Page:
I believe more and more churches are working harder at what most churches call “discipleship” (which I define here as leading believers to obey everything Jesus commanded), but many churches still struggle with this task. Perhaps one of these reasons will help you to understand where/how your own church might work to improve your discipleship process:
- Many church leaders—pastors included—have never really been discipled. To be honest, I started pastoring before anyone really invested in me with intentionality. The result was that I raised up a church family that I was unprepared to disciple—and their lack of discipleship became obvious. I fear I’m not the only pastor with this kind of story.
- In many cases, we find more reward in reporting new believers. Some denominations, for example, ask for reports about new converts. Some give recognition to congregations that apparently evangelize well. We pastors sometimes like to report our own numbers, too. What we seldom report, though, is the number of believers being intentionally discipled in our congregation. The number is often low, and the “reward” for strategically reviewing this number is equally low.
- Discipleship is tough, tiring, messy work. To disciple well means that you have to walk with someone in his or her faith. You have to be willing to encourage and lead through defeats and victories. You have to be patient but persistent. Sometimes, it’s just easier not to do it all.
- We’ve reduced discipleship to a series of courses. It’s not “life-on-life” guidance; it’s completing a number of courses (and sometimes earning some kind of certificate). As an educator, I’m not opposed to courses as part of discipleship. I would simply argue that courses alone are not enough to produce devoted disciples of Jesus.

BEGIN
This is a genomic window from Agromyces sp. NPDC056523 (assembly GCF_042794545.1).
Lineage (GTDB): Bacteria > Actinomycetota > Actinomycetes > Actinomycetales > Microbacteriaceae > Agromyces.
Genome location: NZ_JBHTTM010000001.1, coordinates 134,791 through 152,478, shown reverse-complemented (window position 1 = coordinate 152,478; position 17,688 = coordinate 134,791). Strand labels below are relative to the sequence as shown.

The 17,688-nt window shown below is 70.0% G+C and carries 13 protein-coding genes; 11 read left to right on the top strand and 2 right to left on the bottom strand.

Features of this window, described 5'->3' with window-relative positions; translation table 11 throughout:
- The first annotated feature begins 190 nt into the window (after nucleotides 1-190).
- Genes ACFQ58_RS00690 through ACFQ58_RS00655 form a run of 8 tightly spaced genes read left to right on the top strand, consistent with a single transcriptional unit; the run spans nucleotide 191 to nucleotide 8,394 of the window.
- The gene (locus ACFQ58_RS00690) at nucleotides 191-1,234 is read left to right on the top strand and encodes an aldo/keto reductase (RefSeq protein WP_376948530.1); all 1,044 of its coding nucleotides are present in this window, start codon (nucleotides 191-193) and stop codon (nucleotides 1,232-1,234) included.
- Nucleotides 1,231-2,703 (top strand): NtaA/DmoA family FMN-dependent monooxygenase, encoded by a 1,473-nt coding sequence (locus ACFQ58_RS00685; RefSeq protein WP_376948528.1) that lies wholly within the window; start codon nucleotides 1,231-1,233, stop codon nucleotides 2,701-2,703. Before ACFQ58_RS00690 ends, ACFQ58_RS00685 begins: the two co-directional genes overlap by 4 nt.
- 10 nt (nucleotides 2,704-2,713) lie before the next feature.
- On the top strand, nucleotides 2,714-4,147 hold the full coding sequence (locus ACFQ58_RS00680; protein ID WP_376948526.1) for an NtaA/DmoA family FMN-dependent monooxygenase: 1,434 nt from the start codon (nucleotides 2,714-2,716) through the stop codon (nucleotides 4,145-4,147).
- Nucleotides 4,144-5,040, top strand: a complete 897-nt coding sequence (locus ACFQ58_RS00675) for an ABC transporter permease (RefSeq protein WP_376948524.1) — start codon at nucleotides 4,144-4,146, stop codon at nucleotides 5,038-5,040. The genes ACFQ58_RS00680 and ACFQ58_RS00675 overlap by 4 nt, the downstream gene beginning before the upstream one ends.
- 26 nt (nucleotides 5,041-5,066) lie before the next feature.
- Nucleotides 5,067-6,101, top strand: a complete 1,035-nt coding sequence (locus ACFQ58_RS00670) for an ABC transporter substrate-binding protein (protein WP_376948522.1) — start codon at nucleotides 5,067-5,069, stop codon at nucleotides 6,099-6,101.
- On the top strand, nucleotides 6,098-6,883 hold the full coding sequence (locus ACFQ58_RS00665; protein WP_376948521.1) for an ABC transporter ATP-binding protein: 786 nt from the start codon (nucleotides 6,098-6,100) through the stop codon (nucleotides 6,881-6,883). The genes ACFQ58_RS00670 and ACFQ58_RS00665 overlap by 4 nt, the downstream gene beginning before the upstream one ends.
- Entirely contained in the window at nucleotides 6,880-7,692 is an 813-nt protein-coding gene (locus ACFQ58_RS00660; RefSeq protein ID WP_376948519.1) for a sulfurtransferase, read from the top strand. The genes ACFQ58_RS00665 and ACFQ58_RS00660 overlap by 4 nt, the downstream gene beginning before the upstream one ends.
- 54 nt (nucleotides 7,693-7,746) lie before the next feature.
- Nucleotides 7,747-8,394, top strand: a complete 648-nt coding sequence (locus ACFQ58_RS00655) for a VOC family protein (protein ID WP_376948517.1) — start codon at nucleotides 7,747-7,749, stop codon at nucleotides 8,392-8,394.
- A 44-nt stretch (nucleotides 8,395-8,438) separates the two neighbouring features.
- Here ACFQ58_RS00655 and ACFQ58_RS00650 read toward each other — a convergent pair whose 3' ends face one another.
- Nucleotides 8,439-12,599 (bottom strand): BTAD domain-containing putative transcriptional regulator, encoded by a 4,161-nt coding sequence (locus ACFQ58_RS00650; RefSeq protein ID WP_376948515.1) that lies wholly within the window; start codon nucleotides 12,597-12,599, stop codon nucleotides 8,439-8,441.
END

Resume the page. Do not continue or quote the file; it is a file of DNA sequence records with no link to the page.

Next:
- We leave little room for struggle and growth in new believers. Instead, we expect them just to “get it” and grow in Christlikeness almost immediately. When they don’t get there quickly, we too often judge them before we help them. I’m struck by the fact that we might grant grace to the new believer on the mission field who struggles leaving his worldview and habits behind, but we give little grace to our new believer neighbor who faces the same kind of struggle.
- We don’t always preach the high demands of the gospel. When we fail to talk about things like Jesus’ requirement that we deny ourselves and take up our cross (Luke 9:23), we preach a watered-down gospel. When we do that, nobody even sees a need for someone else to walk with him or her in discipleship.
What reasons would you add?